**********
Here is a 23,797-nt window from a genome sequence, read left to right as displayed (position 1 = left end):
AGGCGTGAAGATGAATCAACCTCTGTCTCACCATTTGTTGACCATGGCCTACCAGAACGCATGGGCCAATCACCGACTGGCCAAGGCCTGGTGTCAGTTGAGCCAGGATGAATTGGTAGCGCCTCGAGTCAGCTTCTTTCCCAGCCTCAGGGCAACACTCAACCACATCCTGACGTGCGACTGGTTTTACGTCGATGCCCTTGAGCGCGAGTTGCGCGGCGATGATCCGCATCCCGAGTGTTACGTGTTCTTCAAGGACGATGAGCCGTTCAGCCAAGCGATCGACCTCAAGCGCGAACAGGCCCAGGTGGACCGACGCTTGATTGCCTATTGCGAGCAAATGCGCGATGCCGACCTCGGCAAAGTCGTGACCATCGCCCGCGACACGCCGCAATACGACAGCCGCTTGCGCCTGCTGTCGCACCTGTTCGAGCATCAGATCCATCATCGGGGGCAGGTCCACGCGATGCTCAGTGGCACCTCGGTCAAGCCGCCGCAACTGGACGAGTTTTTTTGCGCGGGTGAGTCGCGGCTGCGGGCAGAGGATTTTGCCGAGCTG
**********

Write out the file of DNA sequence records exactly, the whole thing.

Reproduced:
Here is a 23,797-nt window from a genome sequence, read left to right as displayed (position 1 = left end):
AGGCGTGAAGATGAATCAACCTCTGTCTCACCATTTGTTGACCATGGCCTACCAGAACGCATGGGCCAATCACCGACTGGCCAAGGCCTGGTGTCAGTTGAGCCAGGATGAATTGGTAGCGCCTCGAGTCAGCTTCTTTCCCAGCCTCAGGGCAACACTCAACCACATCCTGACGTGCGACTGGTTTTACGTCGATGCCCTTGAGCGCGAGTTGCGCGGCGATGATCCGCATCCCGAGTGTTACGTGTTCTTCAAGGACGATGAGCCGTTCAGCCAAGCGATCGACCTCAAGCGCGAACAGGCCCAGGTGGACCGACGCTTGATTGCCTATTGCGAGCAAATGCGCGATGCCGACCTCGGCAAAGTCGTGACCATCGCCCGCGACACGCCGCAATACGACAGCCGCTTGCGCCTGCTGTCGCACCTGTTCGAGCATCAGATCCATCATCGGGGGCAGGTCCACGCGATGCTCAGTGGCACCTCGGTCAAGCCGCCGCAACTGGACGAGTTTTTTTGCGCGGGTGAGTCGCGGCTGCGGGCAGAGGATTTTGCCGAGCTG